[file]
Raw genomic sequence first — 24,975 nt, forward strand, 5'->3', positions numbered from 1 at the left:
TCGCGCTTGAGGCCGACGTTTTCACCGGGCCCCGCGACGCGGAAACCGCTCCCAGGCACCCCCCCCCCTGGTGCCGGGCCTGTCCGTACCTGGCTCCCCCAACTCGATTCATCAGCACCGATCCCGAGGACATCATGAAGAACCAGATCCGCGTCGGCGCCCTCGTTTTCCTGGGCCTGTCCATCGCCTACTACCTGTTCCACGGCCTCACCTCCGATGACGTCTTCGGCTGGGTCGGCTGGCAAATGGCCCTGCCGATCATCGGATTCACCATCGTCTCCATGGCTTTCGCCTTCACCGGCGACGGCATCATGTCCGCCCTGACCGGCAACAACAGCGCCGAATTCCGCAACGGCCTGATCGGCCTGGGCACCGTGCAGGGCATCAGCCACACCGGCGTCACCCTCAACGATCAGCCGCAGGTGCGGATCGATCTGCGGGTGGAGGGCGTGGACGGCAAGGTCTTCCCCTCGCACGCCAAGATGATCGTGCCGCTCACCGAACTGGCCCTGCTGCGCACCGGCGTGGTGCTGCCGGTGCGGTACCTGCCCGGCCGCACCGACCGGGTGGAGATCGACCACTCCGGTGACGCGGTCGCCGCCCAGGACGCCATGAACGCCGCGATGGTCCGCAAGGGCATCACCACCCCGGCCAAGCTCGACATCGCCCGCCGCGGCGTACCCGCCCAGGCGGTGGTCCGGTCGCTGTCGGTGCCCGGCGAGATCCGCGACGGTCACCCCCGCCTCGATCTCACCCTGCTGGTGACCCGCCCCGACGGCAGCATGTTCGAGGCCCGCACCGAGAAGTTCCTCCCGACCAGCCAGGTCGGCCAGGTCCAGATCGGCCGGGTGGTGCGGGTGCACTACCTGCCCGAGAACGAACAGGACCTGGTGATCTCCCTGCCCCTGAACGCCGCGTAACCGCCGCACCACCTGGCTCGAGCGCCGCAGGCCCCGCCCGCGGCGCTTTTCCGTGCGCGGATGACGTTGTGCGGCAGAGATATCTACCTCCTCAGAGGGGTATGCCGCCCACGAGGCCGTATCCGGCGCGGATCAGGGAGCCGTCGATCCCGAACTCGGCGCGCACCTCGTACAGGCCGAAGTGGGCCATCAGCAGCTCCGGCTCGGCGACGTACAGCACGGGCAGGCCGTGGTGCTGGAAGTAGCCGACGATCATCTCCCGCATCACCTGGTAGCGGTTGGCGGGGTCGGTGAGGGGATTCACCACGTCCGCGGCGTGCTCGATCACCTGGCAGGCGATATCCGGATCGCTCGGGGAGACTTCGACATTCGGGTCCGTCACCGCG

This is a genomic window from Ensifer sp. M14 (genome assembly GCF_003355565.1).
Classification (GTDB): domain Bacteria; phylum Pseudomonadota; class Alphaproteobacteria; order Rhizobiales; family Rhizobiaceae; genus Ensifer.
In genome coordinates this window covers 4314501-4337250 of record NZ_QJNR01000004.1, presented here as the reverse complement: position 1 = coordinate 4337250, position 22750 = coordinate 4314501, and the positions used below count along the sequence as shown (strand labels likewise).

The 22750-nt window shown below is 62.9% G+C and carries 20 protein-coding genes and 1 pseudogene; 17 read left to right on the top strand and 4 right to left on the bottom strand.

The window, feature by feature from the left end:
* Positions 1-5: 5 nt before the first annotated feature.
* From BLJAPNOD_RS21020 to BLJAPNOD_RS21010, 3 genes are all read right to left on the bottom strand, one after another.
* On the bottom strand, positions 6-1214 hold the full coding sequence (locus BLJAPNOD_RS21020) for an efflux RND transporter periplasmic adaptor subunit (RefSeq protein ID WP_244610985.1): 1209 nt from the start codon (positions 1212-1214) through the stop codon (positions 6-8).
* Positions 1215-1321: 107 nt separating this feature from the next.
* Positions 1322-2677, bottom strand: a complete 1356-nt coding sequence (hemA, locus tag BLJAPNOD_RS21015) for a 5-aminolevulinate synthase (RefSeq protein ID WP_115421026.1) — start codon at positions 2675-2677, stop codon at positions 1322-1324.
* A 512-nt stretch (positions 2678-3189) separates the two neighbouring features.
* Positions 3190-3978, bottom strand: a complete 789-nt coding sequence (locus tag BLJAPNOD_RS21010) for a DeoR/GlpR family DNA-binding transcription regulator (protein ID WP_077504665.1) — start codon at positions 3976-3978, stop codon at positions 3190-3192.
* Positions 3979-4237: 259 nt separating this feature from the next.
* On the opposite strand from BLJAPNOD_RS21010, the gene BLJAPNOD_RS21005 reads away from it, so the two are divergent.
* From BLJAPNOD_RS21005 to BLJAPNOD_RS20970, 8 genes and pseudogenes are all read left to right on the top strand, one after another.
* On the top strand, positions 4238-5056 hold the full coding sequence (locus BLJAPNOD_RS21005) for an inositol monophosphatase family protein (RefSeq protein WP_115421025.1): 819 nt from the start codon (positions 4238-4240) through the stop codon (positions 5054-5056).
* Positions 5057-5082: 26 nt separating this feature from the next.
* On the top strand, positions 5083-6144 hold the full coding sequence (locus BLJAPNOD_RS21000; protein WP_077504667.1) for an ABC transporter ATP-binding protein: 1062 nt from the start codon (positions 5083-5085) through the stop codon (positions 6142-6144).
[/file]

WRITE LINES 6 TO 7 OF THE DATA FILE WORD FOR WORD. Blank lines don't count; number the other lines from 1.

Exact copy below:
The 22750-nt window shown below is 62.9% G+C and carries 20 protein-coding genes and 1 pseudogene; 17 read left to right on the top strand and 4 right to left on the bottom strand.

The window, feature by feature from the left end: